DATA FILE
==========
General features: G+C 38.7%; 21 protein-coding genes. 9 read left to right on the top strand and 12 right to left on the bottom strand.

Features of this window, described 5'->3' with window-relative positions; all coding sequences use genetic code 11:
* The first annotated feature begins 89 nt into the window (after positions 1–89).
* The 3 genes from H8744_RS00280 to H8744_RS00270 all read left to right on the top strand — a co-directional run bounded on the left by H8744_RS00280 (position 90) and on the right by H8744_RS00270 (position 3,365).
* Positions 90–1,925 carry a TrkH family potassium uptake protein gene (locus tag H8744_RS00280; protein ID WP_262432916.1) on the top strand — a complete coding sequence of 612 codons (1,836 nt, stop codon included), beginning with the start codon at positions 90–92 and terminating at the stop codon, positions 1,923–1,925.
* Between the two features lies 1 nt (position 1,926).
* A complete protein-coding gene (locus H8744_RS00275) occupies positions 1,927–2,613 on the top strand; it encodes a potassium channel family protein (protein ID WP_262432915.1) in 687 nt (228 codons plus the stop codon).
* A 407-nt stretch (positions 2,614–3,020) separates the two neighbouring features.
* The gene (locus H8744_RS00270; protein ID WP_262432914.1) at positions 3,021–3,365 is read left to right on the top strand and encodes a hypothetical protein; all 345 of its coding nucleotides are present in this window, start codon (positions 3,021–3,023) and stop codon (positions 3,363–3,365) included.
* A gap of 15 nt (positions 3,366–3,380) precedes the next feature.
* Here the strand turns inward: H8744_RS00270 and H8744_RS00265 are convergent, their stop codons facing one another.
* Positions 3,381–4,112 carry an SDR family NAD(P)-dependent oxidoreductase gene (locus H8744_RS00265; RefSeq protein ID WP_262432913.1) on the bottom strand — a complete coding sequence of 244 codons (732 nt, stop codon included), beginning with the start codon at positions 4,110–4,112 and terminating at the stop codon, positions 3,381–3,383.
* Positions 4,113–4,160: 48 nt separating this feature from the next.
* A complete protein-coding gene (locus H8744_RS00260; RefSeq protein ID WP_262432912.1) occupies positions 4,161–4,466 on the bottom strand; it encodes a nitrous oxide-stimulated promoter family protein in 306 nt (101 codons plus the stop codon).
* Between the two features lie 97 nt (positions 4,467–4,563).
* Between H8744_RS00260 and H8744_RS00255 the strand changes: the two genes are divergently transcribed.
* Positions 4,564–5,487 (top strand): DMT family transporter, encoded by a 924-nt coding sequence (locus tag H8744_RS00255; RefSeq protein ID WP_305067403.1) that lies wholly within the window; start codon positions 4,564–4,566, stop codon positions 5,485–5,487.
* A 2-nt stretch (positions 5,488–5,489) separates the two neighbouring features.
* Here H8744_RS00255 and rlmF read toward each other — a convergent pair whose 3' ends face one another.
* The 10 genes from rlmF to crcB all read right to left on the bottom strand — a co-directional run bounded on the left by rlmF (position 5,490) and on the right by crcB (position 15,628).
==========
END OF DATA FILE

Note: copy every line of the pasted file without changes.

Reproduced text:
General features: G+C 38.7%; 21 protein-coding genes. 9 read left to right on the top strand and 12 right to left on the bottom strand.

Features of this window, described 5'->3' with window-relative positions; all coding sequences use genetic code 11:
* The first annotated feature begins 89 nt into the window (after positions 1–89).
* The 3 genes from H8744_RS00280 to H8744_RS00270 all read left to right on the top strand — a co-directional run bounded on the left by H8744_RS00280 (position 90) and on the right by H8744_RS00270 (position 3,365).
* Positions 90–1,925 carry a TrkH family potassium uptake protein gene (locus tag H8744_RS00280; protein ID WP_262432916.1) on the top strand — a complete coding sequence of 612 codons (1,836 nt, stop codon included), beginning with the start codon at positions 90–92 and terminating at the stop codon, positions 1,923–1,925.
* Between the two features lies 1 nt (position 1,926).
* A complete protein-coding gene (locus H8744_RS00275) occupies positions 1,927–2,613 on the top strand; it encodes a potassium channel family protein (protein ID WP_262432915.1) in 687 nt (228 codons plus the stop codon).
* A 407-nt stretch (positions 2,614–3,020) separates the two neighbouring features.
* The gene (locus H8744_RS00270; protein ID WP_262432914.1) at positions 3,021–3,365 is read left to right on the top strand and encodes a hypothetical protein; all 345 of its coding nucleotides are present in this window, start codon (positions 3,021–3,023) and stop codon (positions 3,363–3,365) included.
* A gap of 15 nt (positions 3,366–3,380) precedes the next feature.
* Here the strand turns inward: H8744_RS00270 and H8744_RS00265 are convergent, their stop codons facing one another.
* Positions 3,381–4,112 carry an SDR family NAD(P)-dependent oxidoreductase gene (locus H8744_RS00265; RefSeq protein ID WP_262432913.1) on the bottom strand — a complete coding sequence of 244 codons (732 nt, stop codon included), beginning with the start codon at positions 4,110–4,112 and terminating at the stop codon, positions 3,381–3,383.
* Positions 4,113–4,160: 48 nt separating this feature from the next.
* A complete protein-coding gene (locus H8744_RS00260; RefSeq protein ID WP_262432912.1) occupies positions 4,161–4,466 on the bottom strand; it encodes a nitrous oxide-stimulated promoter family protein in 306 nt (101 codons plus the stop codon).
* Between the two features lie 97 nt (positions 4,467–4,563).
* Between H8744_RS00260 and H8744_RS00255 the strand changes: the two genes are divergently transcribed.
* Positions 4,564–5,487 (top strand): DMT family transporter, encoded by a 924-nt coding sequence (locus tag H8744_RS00255; RefSeq protein ID WP_305067403.1) that lies wholly within the window; start codon positions 4,564–4,566, stop codon positions 5,485–5,487.
* A 2-nt stretch (positions 5,488–5,489) separates the two neighbouring features.
* Here H8744_RS00255 and rlmF read toward each other — a convergent pair whose 3' ends face one another.
* The 10 genes from rlmF to crcB all read right to left on the bottom strand — a co-directional run bounded on the left by rlmF (position 5,490) and on the right by crcB (position 15,628).